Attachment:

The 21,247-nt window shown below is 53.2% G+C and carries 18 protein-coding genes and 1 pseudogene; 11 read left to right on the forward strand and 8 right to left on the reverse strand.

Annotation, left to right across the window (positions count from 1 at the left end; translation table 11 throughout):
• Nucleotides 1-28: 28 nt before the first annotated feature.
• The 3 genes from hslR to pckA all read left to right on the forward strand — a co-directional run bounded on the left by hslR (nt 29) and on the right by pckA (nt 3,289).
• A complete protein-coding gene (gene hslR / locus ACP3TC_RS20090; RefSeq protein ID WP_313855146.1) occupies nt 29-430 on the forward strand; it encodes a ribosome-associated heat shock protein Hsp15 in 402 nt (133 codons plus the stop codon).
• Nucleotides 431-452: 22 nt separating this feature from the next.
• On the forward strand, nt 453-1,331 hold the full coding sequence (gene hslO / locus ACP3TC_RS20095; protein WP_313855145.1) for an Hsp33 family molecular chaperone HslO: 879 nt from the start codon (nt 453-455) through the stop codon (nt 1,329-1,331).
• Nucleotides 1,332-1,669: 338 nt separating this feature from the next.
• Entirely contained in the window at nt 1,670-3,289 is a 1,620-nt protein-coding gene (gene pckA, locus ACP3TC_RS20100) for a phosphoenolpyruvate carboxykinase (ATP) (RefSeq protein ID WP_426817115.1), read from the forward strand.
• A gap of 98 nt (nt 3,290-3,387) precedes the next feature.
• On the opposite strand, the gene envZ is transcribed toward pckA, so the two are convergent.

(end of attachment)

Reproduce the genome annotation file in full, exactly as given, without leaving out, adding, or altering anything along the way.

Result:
The 21,247-nt window shown below is 53.2% G+C and carries 18 protein-coding genes and 1 pseudogene; 11 read left to right on the forward strand and 8 right to left on the reverse strand.

Annotation, left to right across the window (positions count from 1 at the left end; translation table 11 throughout):
• Nucleotides 1-28: 28 nt before the first annotated feature.
• The 3 genes from hslR to pckA all read left to right on the forward strand — a co-directional run bounded on the left by hslR (nt 29) and on the right by pckA (nt 3,289).
• A complete protein-coding gene (gene hslR / locus ACP3TC_RS20090; RefSeq protein ID WP_313855146.1) occupies nt 29-430 on the forward strand; it encodes a ribosome-associated heat shock protein Hsp15 in 402 nt (133 codons plus the stop codon).
• Nucleotides 431-452: 22 nt separating this feature from the next.
• On the forward strand, nt 453-1,331 hold the full coding sequence (gene hslO / locus ACP3TC_RS20095; protein WP_313855145.1) for an Hsp33 family molecular chaperone HslO: 879 nt from the start codon (nt 453-455) through the stop codon (nt 1,329-1,331).
• Nucleotides 1,332-1,669: 338 nt separating this feature from the next.
• Entirely contained in the window at nt 1,670-3,289 is a 1,620-nt protein-coding gene (gene pckA, locus ACP3TC_RS20100) for a phosphoenolpyruvate carboxykinase (ATP) (RefSeq protein ID WP_426817115.1), read from the forward strand.
• A gap of 98 nt (nt 3,290-3,387) precedes the next feature.
• On the opposite strand, the gene envZ is transcribed toward pckA, so the two are convergent.